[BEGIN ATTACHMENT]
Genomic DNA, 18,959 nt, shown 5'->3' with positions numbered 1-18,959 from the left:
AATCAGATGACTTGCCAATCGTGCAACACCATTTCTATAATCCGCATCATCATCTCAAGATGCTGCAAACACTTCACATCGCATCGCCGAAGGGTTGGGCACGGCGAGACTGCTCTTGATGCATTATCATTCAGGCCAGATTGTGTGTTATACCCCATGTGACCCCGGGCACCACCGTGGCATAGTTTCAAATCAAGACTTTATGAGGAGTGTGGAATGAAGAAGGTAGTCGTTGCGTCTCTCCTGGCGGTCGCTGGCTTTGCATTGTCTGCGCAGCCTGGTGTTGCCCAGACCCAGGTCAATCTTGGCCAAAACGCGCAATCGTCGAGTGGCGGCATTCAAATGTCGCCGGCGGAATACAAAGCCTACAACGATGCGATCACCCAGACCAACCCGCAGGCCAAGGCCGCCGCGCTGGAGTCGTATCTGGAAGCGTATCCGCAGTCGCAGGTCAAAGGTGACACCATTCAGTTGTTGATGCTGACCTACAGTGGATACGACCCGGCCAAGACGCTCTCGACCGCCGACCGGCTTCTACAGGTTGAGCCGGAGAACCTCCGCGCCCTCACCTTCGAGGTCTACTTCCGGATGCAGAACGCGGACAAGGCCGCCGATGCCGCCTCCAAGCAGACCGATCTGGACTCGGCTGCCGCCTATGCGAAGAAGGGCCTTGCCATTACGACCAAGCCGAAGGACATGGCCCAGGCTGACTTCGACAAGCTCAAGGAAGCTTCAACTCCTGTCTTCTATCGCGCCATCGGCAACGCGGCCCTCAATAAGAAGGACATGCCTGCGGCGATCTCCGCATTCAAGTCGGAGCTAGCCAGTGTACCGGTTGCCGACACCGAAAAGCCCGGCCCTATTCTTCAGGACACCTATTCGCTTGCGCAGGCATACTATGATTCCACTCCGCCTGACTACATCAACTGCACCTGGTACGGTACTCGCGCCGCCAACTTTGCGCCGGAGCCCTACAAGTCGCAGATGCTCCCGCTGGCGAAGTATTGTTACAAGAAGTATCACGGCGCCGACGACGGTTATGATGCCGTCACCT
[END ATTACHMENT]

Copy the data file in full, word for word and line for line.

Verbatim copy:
Genomic DNA, 18,959 nt, shown 5'->3' with positions numbered 1-18,959 from the left:
AATCAGATGACTTGCCAATCGTGCAACACCATTTCTATAATCCGCATCATCATCTCAAGATGCTGCAAACACTTCACATCGCATCGCCGAAGGGTTGGGCACGGCGAGACTGCTCTTGATGCATTATCATTCAGGCCAGATTGTGTGTTATACCCCATGTGACCCCGGGCACCACCGTGGCATAGTTTCAAATCAAGACTTTATGAGGAGTGTGGAATGAAGAAGGTAGTCGTTGCGTCTCTCCTGGCGGTCGCTGGCTTTGCATTGTCTGCGCAGCCTGGTGTTGCCCAGACCCAGGTCAATCTTGGCCAAAACGCGCAATCGTCGAGTGGCGGCATTCAAATGTCGCCGGCGGAATACAAAGCCTACAACGATGCGATCACCCAGACCAACCCGCAGGCCAAGGCCGCCGCGCTGGAGTCGTATCTGGAAGCGTATCCGCAGTCGCAGGTCAAAGGTGACACCATTCAGTTGTTGATGCTGACCTACAGTGGATACGACCCGGCCAAGACGCTCTCGACCGCCGACCGGCTTCTACAGGTTGAGCCGGAGAACCTCCGCGCCCTCACCTTCGAGGTCTACTTCCGGATGCAGAACGCGGACAAGGCCGCCGATGCCGCCTCCAAGCAGACCGATCTGGACTCGGCTGCCGCCTATGCGAAGAAGGGCCTTGCCATTACGACCAAGCCGAAGGACATGGCCCAGGCTGACTTCGACAAGCTCAAGGAAGCTTCAACTCCTGTCTTCTATCGCGCCATCGGCAACGCGGCCCTCAATAAGAAGGACATGCCTGCGGCGATCTCCGCATTCAAGTCGGAGCTAGCCAGTGTACCGGTTGCCGACACCGAAAAGCCCGGCCCTATTCTTCAGGACACCTATTCGCTTGCGCAGGCATACTATGATTCCACTCCGCCTGACTACATCAACTGCACCTGGTACGGTACTCGCGCCGCCAACTTTGCGCCGGAGCCCTACAAGTCGCAGATGCTCCCGCTGGCGAAGTATTGTTACAAGAAGTATCACGGCGCCGACGACGGTTATGATGCCGTCACCT